Neuropsychology Frequently Asked Questions (FAQ)

Neuropsychology FAQ

What is neuropsychology?

The American Psychological Association (APA) has recognized clinical neuropsychology as a specialty area of practice that applies principles of assessment and intervention based on scientific study of human behavior as it relates to normal and abnormal functioning of the central nervous system. The specialty is dedicated to enhancing the understanding of brain-behavior relationships and the application of such knowledge to human problems.

Who is a neuropsychologist?

Neuropsychologists are professionals with doctoral degrees in psychology who have expertise in psychological assessment and treatment, along with specialized training in the functioning of the brain and the impact of brain dysfunction on the broad range of human skills, emotions and behaviors. The practice of clinical neuropsychology is rooted in the study of psychological or behavioral manifestations of neurological, neuropathological, pathophysiological, or neurochemical changes in brain disease and the full range of abnormalities in the central nervous system that may arise during development.

Who should be referred for specialty assessment by a neuropsychologist?

Children who have known or suspected brain abnormality or dysfunction should generally be referred for a neuropsychological rather than psychological evaluation. The child might have been born with a problem in terms of the way the brain formed and grew, might have a medical condition involving the brain (e.g., epilepsy, brain tumor, stroke) or a medical illnesses with a direct or indirect effect on the brain. Sometimes the child might have sustained a head injury or other trauma, have a genetic condition, or psychiatric disturbance reflecting brain dysfunction. Children with learning disabilities of developmental or organic basis may also be referred from pediatricians, pediatric neurologists, and the schools. In general, children seen for neuropsychological evaluation have some underlying medical diagnosis, and are typically referred by their physician.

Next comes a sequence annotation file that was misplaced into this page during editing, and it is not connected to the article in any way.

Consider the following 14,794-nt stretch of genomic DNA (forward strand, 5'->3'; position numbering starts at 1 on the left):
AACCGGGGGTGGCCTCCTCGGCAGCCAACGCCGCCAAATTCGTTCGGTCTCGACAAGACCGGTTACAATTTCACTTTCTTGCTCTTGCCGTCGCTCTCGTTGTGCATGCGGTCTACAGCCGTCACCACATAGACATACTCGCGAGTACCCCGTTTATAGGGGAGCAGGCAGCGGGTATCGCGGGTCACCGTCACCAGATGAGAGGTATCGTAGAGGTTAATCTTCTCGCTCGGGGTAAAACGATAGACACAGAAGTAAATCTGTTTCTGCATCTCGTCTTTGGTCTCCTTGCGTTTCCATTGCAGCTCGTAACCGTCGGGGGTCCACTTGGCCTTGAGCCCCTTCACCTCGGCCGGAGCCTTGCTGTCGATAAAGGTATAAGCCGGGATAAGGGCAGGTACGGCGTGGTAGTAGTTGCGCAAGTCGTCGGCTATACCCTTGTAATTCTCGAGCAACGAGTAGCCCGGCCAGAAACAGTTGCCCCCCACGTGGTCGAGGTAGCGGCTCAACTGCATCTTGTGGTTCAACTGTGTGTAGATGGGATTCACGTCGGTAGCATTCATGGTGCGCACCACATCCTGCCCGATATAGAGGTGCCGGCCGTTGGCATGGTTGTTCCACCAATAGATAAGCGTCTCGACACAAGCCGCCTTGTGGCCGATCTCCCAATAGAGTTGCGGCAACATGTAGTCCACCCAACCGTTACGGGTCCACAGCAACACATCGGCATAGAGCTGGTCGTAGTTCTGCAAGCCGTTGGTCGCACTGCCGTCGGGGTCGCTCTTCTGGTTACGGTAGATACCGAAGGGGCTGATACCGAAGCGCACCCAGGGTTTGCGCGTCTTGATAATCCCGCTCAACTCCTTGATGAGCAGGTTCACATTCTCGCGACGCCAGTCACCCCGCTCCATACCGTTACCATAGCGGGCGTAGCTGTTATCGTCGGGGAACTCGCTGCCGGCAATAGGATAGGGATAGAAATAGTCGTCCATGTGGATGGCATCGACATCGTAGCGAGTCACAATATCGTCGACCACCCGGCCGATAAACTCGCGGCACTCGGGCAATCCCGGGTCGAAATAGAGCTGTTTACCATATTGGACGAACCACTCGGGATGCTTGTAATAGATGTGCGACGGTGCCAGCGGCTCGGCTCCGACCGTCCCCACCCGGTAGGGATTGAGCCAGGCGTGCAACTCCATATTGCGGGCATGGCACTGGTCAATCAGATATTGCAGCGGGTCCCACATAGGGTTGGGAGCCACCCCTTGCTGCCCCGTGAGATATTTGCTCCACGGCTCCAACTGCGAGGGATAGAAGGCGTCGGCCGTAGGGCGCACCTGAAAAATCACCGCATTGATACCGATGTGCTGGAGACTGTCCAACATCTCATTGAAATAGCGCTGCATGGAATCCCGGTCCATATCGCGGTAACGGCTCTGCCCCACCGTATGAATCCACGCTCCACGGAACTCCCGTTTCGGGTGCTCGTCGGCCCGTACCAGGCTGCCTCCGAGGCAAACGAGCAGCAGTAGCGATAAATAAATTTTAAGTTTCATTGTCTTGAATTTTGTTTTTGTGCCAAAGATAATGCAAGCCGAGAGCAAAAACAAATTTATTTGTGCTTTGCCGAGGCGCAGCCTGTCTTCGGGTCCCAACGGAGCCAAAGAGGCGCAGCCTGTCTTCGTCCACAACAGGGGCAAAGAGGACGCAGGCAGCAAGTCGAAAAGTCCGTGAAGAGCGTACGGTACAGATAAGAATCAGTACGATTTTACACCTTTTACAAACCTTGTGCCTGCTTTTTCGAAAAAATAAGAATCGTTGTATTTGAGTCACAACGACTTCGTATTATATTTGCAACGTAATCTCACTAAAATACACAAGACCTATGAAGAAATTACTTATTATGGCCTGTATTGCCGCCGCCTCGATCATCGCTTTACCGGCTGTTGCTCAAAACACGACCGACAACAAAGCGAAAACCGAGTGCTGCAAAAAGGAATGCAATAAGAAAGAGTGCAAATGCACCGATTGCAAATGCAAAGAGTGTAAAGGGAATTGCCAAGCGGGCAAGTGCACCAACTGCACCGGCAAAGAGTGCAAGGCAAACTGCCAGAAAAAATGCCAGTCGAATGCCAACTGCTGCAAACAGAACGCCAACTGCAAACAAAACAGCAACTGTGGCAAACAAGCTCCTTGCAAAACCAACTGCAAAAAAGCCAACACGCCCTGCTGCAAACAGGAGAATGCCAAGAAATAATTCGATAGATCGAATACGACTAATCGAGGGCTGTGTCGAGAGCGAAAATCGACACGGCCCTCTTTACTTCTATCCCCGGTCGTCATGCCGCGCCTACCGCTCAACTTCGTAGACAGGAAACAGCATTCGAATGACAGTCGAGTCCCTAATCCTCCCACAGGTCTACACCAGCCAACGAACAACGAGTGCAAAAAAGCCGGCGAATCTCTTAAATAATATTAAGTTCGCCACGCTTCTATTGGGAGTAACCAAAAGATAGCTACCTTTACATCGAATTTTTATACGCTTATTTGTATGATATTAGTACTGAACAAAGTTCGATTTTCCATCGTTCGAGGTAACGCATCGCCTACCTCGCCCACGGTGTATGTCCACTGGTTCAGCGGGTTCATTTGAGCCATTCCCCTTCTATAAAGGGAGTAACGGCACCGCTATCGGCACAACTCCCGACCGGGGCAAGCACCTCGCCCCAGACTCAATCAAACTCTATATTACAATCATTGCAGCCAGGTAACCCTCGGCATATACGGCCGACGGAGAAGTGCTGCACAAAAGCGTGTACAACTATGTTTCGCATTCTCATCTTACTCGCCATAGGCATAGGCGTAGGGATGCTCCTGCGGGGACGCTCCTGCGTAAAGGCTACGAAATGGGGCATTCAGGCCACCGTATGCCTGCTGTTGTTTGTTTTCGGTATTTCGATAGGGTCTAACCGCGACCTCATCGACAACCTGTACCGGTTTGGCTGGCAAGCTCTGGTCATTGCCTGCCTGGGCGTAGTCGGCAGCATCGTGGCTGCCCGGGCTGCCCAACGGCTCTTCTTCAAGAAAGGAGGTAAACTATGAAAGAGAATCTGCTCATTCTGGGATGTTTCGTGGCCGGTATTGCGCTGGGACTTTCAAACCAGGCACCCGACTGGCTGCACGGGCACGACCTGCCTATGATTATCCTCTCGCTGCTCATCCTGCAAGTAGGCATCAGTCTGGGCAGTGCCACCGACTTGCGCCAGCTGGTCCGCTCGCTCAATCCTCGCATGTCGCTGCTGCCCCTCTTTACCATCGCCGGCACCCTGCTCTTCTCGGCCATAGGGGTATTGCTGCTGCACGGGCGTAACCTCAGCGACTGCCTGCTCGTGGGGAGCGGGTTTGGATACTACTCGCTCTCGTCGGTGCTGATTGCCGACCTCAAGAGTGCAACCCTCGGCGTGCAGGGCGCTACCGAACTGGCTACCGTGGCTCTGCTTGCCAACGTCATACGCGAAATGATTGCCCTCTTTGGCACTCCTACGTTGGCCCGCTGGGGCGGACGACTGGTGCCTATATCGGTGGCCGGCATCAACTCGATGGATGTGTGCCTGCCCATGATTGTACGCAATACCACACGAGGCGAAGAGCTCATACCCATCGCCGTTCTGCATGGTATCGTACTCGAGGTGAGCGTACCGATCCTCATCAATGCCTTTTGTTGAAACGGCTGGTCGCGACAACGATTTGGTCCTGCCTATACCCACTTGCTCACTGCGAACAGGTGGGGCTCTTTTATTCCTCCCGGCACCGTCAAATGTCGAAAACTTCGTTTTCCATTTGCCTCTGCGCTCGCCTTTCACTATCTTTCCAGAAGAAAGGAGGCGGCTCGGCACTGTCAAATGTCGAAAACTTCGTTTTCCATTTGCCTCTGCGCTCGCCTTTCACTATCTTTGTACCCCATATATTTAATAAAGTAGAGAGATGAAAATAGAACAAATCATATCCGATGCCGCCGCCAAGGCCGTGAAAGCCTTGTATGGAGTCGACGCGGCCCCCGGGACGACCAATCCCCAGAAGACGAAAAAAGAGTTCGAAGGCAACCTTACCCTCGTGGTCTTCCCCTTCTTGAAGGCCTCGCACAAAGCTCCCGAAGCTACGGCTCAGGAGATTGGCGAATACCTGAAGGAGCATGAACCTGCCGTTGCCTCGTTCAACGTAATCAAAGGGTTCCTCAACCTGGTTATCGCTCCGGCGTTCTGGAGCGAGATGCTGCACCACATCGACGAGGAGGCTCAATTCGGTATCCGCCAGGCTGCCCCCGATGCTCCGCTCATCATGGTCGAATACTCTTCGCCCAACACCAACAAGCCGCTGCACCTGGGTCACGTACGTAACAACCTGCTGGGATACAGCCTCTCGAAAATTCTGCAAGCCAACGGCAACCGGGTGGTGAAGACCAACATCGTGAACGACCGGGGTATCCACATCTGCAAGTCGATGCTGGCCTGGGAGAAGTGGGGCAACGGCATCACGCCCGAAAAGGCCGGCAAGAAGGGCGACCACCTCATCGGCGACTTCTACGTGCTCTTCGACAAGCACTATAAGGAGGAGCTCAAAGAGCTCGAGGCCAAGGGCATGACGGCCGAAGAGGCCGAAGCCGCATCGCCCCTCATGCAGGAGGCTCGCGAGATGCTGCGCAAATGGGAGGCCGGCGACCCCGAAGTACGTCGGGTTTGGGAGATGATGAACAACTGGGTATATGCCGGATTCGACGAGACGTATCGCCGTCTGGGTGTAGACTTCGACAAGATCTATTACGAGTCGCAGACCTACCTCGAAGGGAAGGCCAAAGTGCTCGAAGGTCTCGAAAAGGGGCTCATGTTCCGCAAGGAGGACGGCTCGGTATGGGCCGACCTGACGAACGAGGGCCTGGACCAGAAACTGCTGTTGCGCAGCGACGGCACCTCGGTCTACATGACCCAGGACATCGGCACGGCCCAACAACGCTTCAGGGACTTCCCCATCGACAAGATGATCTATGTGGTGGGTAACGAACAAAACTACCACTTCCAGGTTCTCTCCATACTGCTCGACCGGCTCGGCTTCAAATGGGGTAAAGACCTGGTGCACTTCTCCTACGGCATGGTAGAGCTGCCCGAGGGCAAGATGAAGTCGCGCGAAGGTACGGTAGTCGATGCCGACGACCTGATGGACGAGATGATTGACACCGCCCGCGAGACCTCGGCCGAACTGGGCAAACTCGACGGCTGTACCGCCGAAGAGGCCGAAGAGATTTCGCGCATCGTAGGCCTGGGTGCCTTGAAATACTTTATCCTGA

What can a neuropsychological assessment do?

Neuropsychological assessment helps provide an understanding of behavior as it relates to brain development and functioning. Using a combination of approaches and assessment methods, neuropsychologists attempt to understand not only a child's overall level of functioning, but also any meaningful pattern of strengths and weaknesses of their skills that may be related to brain functioning. That information and perspective may assist in the child's medical, social and educational planning. Neuropsychological assessment may be helpful by offering:

  •  Delineation of baseline functioning in one or more areas of concern
  •  Quantification and qualitative description of disturbances to brain functioning
  • Assistance in diagnosis of relevant syndromes (e.g., Williams Syndrome, Autism)
  • Monitoring of changes in brain functioning over time
  •  Monitoring the progression of an illness or disease process
  • Tracking the recovery from an illness or injury
  • Development of a rehabilitation program, based on current neurobehavioral functioning
  • Description of the neuropsychological processes that will have impact on the person's ability function in school or work
  •  Recommendations about a child's need for supervision or other environmental accommodation
  • Assistance to parents and guardians with life decisions (e.g., school placement